Microsoft has just launched the latest version of its operating system, Windows 11. While any differences to the previous version can only really be seen in its new design, its hardware requirements have increased markedly. This entails risks when switching over. For companies, this means it’s worthwhile continuing to issue devices with Windows 10. The second-hand market, where the mature version is still available, makes this possible at a reasonable price.
Each new software version usually brings in its wake higher system requirements. With Windows 11, these are particularly restrictive. The new operating system only runs on devices with relatively new processors. Newer generations of AMD and Intel Core i processors are compatible. Jennifer Schneider, Managing Director of the used software provider usedSoft Germany: “Many companies use different PCs and laptops. They first have to make a great effort to check whether their individual devices are compatible at all. A changeover carries the risk that existing hardware is unable to run Windows 11. In addition, experience shows that new operating systems aren’t yet fully perfected post-release and teething troubles occur”.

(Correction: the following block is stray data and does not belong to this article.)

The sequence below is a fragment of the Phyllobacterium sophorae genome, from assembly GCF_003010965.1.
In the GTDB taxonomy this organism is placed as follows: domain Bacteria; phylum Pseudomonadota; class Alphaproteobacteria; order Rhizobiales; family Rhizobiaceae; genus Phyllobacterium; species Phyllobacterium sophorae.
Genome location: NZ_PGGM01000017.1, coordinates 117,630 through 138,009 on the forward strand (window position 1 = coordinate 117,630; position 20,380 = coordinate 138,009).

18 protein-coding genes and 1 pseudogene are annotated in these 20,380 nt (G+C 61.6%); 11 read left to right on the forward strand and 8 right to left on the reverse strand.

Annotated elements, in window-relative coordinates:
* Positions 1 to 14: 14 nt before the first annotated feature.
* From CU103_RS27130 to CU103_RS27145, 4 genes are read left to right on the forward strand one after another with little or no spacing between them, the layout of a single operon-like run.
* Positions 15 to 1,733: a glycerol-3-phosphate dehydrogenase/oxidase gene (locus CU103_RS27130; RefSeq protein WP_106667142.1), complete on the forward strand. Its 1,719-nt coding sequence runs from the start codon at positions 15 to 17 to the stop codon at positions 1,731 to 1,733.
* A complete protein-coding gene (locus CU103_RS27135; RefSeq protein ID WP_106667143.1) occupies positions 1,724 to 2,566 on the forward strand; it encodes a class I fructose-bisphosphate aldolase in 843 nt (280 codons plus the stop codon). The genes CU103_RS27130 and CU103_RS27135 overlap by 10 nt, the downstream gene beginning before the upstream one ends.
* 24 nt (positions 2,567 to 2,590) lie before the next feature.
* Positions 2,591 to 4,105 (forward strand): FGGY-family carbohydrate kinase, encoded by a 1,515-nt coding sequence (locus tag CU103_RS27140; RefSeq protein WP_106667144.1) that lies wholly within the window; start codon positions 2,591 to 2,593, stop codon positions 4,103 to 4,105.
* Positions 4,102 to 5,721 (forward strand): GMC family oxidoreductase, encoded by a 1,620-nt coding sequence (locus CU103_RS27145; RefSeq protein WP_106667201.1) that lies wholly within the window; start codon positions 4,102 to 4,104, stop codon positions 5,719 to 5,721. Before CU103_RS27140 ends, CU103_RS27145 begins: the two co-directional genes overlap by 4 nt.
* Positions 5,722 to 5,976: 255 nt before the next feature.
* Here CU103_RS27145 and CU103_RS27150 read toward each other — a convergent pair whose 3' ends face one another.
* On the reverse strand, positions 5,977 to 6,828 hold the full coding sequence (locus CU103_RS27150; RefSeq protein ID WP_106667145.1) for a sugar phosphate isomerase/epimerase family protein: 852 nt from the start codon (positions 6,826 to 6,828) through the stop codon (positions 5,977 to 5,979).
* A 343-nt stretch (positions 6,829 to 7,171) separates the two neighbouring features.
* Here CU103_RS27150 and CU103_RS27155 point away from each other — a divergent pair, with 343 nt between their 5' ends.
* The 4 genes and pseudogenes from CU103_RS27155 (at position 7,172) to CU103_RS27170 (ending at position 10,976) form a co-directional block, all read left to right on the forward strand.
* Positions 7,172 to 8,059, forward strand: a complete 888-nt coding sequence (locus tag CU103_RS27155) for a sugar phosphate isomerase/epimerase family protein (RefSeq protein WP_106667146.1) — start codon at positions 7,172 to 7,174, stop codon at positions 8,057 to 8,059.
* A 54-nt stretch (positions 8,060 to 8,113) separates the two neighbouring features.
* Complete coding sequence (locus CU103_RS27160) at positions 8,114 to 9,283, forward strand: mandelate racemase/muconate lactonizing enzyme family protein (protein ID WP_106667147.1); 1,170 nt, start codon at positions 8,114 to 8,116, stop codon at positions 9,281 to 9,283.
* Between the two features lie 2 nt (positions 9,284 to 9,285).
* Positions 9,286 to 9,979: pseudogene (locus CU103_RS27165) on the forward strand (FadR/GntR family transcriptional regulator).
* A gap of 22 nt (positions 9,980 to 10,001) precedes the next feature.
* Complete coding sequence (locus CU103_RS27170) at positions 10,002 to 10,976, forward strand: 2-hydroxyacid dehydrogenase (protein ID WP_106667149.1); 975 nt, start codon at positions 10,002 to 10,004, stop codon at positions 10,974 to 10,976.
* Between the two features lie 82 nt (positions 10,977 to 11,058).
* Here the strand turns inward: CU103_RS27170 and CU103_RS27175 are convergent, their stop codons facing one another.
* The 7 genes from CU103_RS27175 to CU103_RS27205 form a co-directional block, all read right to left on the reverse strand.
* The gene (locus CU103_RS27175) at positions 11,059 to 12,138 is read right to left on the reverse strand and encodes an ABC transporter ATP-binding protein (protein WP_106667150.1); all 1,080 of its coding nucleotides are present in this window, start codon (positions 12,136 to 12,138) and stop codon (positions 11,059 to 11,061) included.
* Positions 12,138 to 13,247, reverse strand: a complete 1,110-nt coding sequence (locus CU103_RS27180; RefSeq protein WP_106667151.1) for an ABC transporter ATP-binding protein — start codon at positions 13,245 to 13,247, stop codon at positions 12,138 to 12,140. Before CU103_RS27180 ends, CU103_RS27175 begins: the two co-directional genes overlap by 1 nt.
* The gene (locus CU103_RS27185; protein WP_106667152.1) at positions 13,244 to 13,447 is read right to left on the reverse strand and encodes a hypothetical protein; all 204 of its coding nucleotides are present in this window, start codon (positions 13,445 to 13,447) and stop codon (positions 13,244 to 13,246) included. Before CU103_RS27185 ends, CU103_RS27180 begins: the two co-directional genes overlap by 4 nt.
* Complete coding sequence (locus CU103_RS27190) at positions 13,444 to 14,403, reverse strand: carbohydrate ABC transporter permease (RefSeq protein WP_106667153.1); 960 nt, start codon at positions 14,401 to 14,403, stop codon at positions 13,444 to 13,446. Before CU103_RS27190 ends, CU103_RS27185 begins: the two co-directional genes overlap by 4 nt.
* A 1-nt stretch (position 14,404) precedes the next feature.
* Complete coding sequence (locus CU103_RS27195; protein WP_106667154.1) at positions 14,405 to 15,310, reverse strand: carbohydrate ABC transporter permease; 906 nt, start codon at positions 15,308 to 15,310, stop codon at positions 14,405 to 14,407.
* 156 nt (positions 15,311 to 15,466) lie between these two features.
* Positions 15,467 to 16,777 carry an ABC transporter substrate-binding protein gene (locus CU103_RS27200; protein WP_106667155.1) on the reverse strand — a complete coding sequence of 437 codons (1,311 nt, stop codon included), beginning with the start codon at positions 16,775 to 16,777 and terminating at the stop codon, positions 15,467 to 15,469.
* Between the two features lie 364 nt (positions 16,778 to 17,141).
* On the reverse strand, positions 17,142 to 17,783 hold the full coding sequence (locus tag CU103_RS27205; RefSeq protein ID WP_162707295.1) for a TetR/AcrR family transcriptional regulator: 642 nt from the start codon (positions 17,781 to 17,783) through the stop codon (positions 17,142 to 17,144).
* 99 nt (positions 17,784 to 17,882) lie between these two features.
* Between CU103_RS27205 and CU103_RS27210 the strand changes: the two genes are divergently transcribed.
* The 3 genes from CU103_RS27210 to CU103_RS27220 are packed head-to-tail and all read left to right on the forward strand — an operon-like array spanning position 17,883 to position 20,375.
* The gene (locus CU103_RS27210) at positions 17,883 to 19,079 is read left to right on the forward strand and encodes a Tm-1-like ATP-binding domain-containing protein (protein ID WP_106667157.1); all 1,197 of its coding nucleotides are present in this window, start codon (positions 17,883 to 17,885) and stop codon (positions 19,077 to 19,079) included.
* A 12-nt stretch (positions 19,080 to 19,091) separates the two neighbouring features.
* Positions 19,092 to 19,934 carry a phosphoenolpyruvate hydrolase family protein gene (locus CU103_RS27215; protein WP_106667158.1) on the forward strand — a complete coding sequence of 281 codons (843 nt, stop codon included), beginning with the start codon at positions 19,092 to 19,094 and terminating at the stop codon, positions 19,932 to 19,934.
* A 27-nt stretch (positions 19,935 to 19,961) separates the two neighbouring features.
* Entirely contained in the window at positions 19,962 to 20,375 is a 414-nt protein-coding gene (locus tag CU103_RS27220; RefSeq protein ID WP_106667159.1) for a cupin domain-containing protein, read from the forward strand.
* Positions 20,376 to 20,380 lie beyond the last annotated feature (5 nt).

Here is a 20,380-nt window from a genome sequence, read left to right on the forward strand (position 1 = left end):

It’s questionable whether a changeover is worthwhile for companies. The difference between the versions lies mainly in their design. Windows 11 appears tidier and more cutting-edge. However, this also means that users will first have to get used to and familiarise themselves after switching over. “The predecessor version, Windows 10, is not just a familiar one, but also a mature, solid alternative”, says Schneider. “In our usedSoft shop, we continue to offer licences at a reasonable price. If Microsoft is only going to offer Windows 11 in the future, the used market is the only way to continue to obtain the previous version”.
Founded in 2003, usedSoft is a leading European supplier of used standard software. The buyers of usedSoft licenses include companies as well as public authorities and software traders. The cost savings achieved by buying second-hand licences are up to 50 percent of the sale price. Included among the more than 16,000 customers of the usedSoft Group are Alete, s.Oliver, Segafredo, the Roederer champagne brand, Munich Airport, the football team 1. FC Kaiserslautern as well as various law firms such as Kanzlei Graf von Westphalen. Authorities are also increasingly implementing used software. More than 1,500 public authorities, cities and municipalities rely on usedSoft licenses. The company’s Administrative Council consists of the former head of IBM Europe, Hans-Olaf Henkel, the former Finance Minister of Baden-Wuerttemberg, former CEO of Bayer, Manfred Schneider, and Attorney at Law Dr. Matthias Söffing.
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